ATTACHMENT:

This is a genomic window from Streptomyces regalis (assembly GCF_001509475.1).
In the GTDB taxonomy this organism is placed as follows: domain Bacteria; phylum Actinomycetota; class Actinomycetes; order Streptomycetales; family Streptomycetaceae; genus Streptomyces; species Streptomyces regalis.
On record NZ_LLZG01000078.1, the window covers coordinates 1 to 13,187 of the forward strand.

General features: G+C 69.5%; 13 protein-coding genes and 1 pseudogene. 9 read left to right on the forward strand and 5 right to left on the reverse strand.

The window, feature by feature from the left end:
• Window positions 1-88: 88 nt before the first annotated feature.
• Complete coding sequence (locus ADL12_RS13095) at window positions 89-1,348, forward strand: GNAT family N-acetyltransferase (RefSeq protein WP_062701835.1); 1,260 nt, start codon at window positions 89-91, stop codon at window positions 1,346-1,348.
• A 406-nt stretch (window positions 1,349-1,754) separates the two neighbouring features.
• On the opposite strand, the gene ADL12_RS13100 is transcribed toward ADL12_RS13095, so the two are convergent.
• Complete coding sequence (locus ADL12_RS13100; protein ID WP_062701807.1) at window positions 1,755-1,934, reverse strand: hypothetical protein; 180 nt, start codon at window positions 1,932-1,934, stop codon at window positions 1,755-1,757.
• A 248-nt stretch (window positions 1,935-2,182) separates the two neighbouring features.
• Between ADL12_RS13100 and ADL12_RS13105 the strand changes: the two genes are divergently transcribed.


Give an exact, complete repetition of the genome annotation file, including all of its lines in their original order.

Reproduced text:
This is a genomic window from Streptomyces regalis (assembly GCF_001509475.1).
In the GTDB taxonomy this organism is placed as follows: domain Bacteria; phylum Actinomycetota; class Actinomycetes; order Streptomycetales; family Streptomycetaceae; genus Streptomyces; species Streptomyces regalis.
On record NZ_LLZG01000078.1, the window covers coordinates 1 to 13,187 of the forward strand.

General features: G+C 69.5%; 13 protein-coding genes and 1 pseudogene. 9 read left to right on the forward strand and 5 right to left on the reverse strand.

The window, feature by feature from the left end:
• Window positions 1-88: 88 nt before the first annotated feature.
• Complete coding sequence (locus ADL12_RS13095) at window positions 89-1,348, forward strand: GNAT family N-acetyltransferase (RefSeq protein WP_062701835.1); 1,260 nt, start codon at window positions 89-91, stop codon at window positions 1,346-1,348.
• A 406-nt stretch (window positions 1,349-1,754) separates the two neighbouring features.
• On the opposite strand, the gene ADL12_RS13100 is transcribed toward ADL12_RS13095, so the two are convergent.
• Complete coding sequence (locus ADL12_RS13100; protein ID WP_062701807.1) at window positions 1,755-1,934, reverse strand: hypothetical protein; 180 nt, start codon at window positions 1,932-1,934, stop codon at window positions 1,755-1,757.
• A 248-nt stretch (window positions 1,935-2,182) separates the two neighbouring features.
• Between ADL12_RS13100 and ADL12_RS13105 the strand changes: the two genes are divergently transcribed.